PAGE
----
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Deficit Round Robin (DRR) is a fair packet-based scheduling discipline commonly used in wired networks where link capacities do not change with time. However, in wireless networks, especially wireless broadband networks, i.e., IEEE 802.16e Mobile WiMAX, there are two main considerations violate the packet-based service concept for DRR. First, the resources are allocated per Mobile WiMAX frame. To achieve full frame utilization, Mobile WiMAX allows packets to be fragmented. Second, due to a high variation in wireless channel conditions, the link/channel capacity can change over time and location. Therefore, we introduce a Deficit Round Robin with Fragmentation (DRRF) to allocate resources per Mobile WiMAX frame in a fair manner by allowing for varying link capacity and for transmitting fragmented packets. Similar to DRR and Generalized Processor Sharing (GPS), DRRF achieves perfect fairness. DRRF results in a higher throughput than DRR (80% improvement) while causing less overhead than GPS (8 times less than GPS). In addition, in Mobile WiMAX, the quality of service (QoS) offered by service providers is associated with the price paid. This is similar to a cellular phone system; the users may be required to pay air-time charges. Hence, we have also formalized a Generalized Weighted Fairness (GWF) criterion which equalizes a weighted sum of service time units or slots, called temporal fairness, and transmitted bytes, called throughput fairness, for customers who are located in a poor channel condition or at a further distance versus for those who are near the base stations, or have a good channel condition. We use DRRF to demonstrate the application of GWF. These fairness criteria are used to satisfy basic requirements for resource allocation, especially for non real-time traffic. Therefore, we also extend DRRF to support other QoS requirements, such as minimum reserved traffic rate, maximum sustained traffic rate, and traffic priority. For real-time traffic, i.e., video traffic, we compare the performance of DRRF with deadline enforcement to that of Earliest Deadline First (EDF). The results show that DRRF outperforms EDF (higher achievable throughput under the promised delay latency) and maintains fairness under an overload scenario. Full article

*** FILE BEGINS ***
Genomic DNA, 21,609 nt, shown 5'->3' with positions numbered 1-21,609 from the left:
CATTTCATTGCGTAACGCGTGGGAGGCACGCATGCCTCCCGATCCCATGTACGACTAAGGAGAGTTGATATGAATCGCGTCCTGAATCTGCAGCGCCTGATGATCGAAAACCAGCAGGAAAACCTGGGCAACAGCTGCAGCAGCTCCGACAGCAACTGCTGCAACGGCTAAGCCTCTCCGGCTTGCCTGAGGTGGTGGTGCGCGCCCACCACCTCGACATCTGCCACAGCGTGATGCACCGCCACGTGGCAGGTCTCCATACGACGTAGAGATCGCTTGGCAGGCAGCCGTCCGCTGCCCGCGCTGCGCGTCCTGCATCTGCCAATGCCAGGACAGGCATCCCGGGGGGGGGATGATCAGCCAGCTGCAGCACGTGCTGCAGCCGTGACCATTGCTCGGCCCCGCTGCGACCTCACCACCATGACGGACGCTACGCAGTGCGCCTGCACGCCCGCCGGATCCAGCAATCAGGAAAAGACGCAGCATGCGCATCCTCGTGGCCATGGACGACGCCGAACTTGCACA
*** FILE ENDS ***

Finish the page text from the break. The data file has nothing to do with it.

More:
(This article belongs to the Special Issue QoS in Wired and Wireless IP Networks)